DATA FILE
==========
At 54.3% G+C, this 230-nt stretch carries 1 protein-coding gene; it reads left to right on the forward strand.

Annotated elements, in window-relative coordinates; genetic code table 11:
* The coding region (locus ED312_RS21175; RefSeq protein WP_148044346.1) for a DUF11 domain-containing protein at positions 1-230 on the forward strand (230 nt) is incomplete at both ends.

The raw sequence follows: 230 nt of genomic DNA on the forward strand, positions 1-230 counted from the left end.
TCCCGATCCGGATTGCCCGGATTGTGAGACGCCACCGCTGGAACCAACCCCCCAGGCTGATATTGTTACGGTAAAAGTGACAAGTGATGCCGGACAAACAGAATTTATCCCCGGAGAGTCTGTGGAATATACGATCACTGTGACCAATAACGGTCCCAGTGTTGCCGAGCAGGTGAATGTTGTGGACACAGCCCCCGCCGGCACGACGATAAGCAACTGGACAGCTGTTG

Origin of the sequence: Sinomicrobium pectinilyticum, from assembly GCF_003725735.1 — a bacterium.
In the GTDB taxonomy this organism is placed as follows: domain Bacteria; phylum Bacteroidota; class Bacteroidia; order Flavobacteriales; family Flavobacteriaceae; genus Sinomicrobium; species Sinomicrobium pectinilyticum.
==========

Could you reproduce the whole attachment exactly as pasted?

At 54.3% G+C, this 230-nt stretch carries 1 protein-coding gene; it reads left to right on the forward strand.

Annotated elements, in window-relative coordinates; genetic code table 11:
* The coding region (locus ED312_RS21175; RefSeq protein WP_148044346.1) for a DUF11 domain-containing protein at positions 1-230 on the forward strand (230 nt) is incomplete at both ends.

The raw sequence follows: 230 nt of genomic DNA on the forward strand, positions 1-230 counted from the left end.
TCCCGATCCGGATTGCCCGGATTGTGAGACGCCACCGCTGGAACCAACCCCCCAGGCTGATATTGTTACGGTAAAAGTGACAAGTGATGCCGGACAAACAGAATTTATCCCCGGAGAGTCTGTGGAATATACGATCACTGTGACCAATAACGGTCCCAGTGTTGCCGAGCAGGTGAATGTTGTGGACACAGCCCCCGCCGGCACGACGATAAGCAACTGGACAGCTGTTG

Origin of the sequence: Sinomicrobium pectinilyticum, from assembly GCF_003725735.1 — a bacterium.
In the GTDB taxonomy this organism is placed as follows: domain Bacteria; phylum Bacteroidota; class Bacteroidia; order Flavobacteriales; family Flavobacteriaceae; genus Sinomicrobium; species Sinomicrobium pectinilyticum.